Prague: F. Topič, 1926. Octavo (19 × 12.7 cm). Original printed violet wrappers; 90,  pp. Wrappers lightly discolored and worn to lower right corner; else about very good.
First and only edition of a volume of essays and newspaper editorials by Milena Jesenská, the journalist and translator best known for her intense, yet brief (and largely epistolary) romantic relationship with Kafka. Jesenská touches on questions about modern life, such as fashion and interior decorating, with a light style that occasionally resembles later “self help” writing. Curiously, she takes a somewhat conservative view of the “women’s question” and female emancipation. Her book features a printed dedication to “my dear father” and was meant as a gesture of reconciliation with her estranged parents. The relationship was strained following Jesenská’s liaison with the Bohemian Ernst Pollak: her father briefly committed her to a psychiatric clinic, after which Jesenská eloped to Vienna, where she also flirted with drugs and alcohol. It was during this unhappy marriage that she began to correspond with Kafka, who eventually broke off the contact, but entrusted her with his diaries in 1922. She later returned to Prague, where she married the Bauhaus architect Jaromír Krejcar and was close to the Czech avant-garde group Devětsil. The anthology was evidently the first volume of a projected series entitled “Žena” (“Woman”), which was to be edited by Milena but did not materialize. Jesenská later joined the Czech Resistance and died in the Ravensbrück concentration camp. KVK, OCLC only show the copies at the Czech National Library and the British Library (which featured the book on its European studies blog in August 2016).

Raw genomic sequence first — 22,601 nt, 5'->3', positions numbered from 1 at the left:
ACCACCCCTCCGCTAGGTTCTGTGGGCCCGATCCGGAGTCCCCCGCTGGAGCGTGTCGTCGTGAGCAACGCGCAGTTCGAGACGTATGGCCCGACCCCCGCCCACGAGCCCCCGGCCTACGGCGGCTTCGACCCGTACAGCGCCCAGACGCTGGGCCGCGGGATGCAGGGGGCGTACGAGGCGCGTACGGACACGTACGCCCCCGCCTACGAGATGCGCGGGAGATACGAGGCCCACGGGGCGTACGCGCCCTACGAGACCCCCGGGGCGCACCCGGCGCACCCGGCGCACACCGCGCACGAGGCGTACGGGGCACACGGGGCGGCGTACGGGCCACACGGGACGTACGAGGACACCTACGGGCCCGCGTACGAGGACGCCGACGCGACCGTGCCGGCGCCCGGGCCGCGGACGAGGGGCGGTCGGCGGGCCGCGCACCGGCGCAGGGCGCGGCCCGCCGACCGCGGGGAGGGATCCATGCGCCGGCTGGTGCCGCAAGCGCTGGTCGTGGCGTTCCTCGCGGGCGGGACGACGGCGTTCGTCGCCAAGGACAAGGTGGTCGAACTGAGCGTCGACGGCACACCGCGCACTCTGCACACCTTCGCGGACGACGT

Book ID: P5807